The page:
Kuruthi Aattam Movie Review: This gangster film lacks emotional heft

Kuruthi Aattam Movie Review: This gangster film lacks emotional heft

The lack of any real novelty and purpose makes this Atharvaa-starrer a passable addition to the aruvaa-gangwars genre
Rating:(2.5 / 5)

In an early scene in Kuruthi Aattam, Sakthi (Atharvaa) suddenly turns at his sister, who’s cooking, and expresses his irritation at her choice of clothes (she’s wearing a saree). He explains to his friend, who’s as puzzled as we are, that she’s wearing polyester and that he’s uncomfortable about her standing so close to the stove. You immediately recognise that this quick, passing scene is simply weak foreshadowing—with Sakthi never again showing such a fine eye for such little details. Similarly, weak foreshadowing happens when a sickly child turns at her ex-con father and says, “Thappu panna maatennu promise pannu pa.” Kuruthi Aattam is full of such choppy exchanges that never allow for any real immersion. The film hurtles from character to character and their one-liners, under the name of urgency. Director Sri Ganesh's plan seems to be to drop you into this circus of mindless violence, in which everyone is out to get someone—but the problem is, the characters simply aren’t well-defined enough to make you care... and frankly, they aren’t new to this genre of cinema either. This lack of any real novelty, any real purpose about why this story is being told, is perhaps the most disappointing aspect of Kuruthi Aattam.

Director: Sri Ganesh
Cast: Atharvaa, Radikaa Sarathkumar, Priya Bhavani Shankar, Kanna Ravi

The aruvaa fights go on and on, with the film almost disinterestedly capturing the repetitive, cyclical nature of violence. In theory, you could argue there's merit in such documentation, but the way it plays out—through one botched assassination attempt after another—makes you want more: more exploration, more meaning, more novelty, more something. The editing is jumpy, and Yuvan goes hard with the guitars, but it’s hard to shake off a feeling of restlessness during this 150-odd-minute-long film. There are at least a couple of interesting choices on paper—one of them being the casting of Radikaa as the gangleader, Gandhimathi. She plays the character with a composed demeanour and quiet bossiness, and I bought her as a matriarch, even if not as an aruvaa-wielding gangster fighting off armed rival gang members (one gangster actually flies off her fist). “Revenge is our duty,” says Radikaa’s Mathi, parroting a not-so-novel line in such cinema. I’d have liked to learn more about Mathi—her desires, her motivations, her drive—and for lack of any real understanding of her, I couldn’t quite summon any empathy for the profound loss she suffers.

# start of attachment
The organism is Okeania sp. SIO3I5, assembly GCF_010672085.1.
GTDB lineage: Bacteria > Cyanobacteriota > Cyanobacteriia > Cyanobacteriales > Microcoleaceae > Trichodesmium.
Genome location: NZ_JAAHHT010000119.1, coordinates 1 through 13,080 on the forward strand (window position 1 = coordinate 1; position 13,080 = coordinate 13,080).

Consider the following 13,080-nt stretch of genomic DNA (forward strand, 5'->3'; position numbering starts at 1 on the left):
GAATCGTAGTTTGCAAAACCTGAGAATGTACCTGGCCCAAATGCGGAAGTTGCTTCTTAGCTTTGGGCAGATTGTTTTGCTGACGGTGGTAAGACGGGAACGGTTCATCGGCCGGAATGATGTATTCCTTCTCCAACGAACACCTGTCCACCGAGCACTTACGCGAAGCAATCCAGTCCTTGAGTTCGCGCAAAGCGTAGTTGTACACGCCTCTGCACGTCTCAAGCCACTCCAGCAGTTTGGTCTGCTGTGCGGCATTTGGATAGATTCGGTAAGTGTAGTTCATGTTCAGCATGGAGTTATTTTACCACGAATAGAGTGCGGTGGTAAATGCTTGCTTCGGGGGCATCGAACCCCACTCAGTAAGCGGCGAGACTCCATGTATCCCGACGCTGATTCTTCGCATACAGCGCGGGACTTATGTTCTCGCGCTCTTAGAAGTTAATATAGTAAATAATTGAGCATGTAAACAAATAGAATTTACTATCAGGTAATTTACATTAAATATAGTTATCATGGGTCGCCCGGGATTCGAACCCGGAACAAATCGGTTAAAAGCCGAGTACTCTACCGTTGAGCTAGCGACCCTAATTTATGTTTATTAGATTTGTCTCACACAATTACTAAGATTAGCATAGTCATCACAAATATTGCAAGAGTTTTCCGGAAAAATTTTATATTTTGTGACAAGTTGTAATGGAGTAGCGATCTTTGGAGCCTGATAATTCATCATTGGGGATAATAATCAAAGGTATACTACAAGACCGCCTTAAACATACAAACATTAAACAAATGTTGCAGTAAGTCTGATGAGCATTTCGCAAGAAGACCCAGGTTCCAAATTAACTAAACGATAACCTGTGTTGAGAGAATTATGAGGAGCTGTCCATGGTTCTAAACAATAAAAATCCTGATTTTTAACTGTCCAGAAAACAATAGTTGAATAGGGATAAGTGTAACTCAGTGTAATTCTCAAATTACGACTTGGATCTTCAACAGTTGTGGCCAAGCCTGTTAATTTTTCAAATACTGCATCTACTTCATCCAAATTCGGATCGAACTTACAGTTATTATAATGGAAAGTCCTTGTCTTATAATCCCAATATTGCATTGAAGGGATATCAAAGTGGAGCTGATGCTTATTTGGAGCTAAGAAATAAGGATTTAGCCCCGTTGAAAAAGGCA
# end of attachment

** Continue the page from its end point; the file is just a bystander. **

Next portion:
Another interesting idea is the unlikely friendship that forms between Sakthi and Mathi’s son (Kanna Ravi, who comes across as rather likeable). The circumstances under which this relationship gets formed make it a fascinating friendship, and yet, it’s only superficially explored through long phone calls and strange t-shirt gifts. Again, for lack of any real emotional exploration of this bond, a big loss suffered doesn’t affect you as it should. Even the most pulsating thrillers need those moments of quiet depth, those profound conversations that anchor everything… but Kuruthi Aattam shows it's happy to briefly pause for a hero-falls-for-heroine song that’s shot in all the expected ways. Meanwhile, Sakthi’s girlfriend, Vennila (Priya Bhavani Shankar), is the usual supportive woman who offers the hero solace in such gangster films. Right at the beginning, Vennila teacher offers a problematic justification for hurting school children, saying that it’s for “their own good”, but like many other angles in this film, this doesn’t quite come up for any genuine discussion (or criticism) later.

The backbone of films like Kuruthi Aattam is really the set-pieces and the choreography, but here there's nothing much to write about. There’s the enjoyable hint that perhaps Sakthi’s kabaddi skills could be helping him on the battlefield, but it doesn’t quite result in any riveting moments. Nevertheless, the parallels between a Kabaddi player going on a raid and a man fending off many killers is interesting. There’s also something about the decadence of the old (actors like Radikaa and Radharavi stand for the dogged old guard that won’t change its ways); there’s something about an uncorrupted girl child who speaks up against ‘doing bad’. There’s something about roses—the girl-child gives it to her dad—and the film too turns to this symbol more than once. However, these ideas remain largely unexplored, and I really don't think it's a good sign that all I remember about Kuruthi Aattam, barely hours after watching the film, is a bunch of angry, yelling men, running at each other brandishing aruvaas

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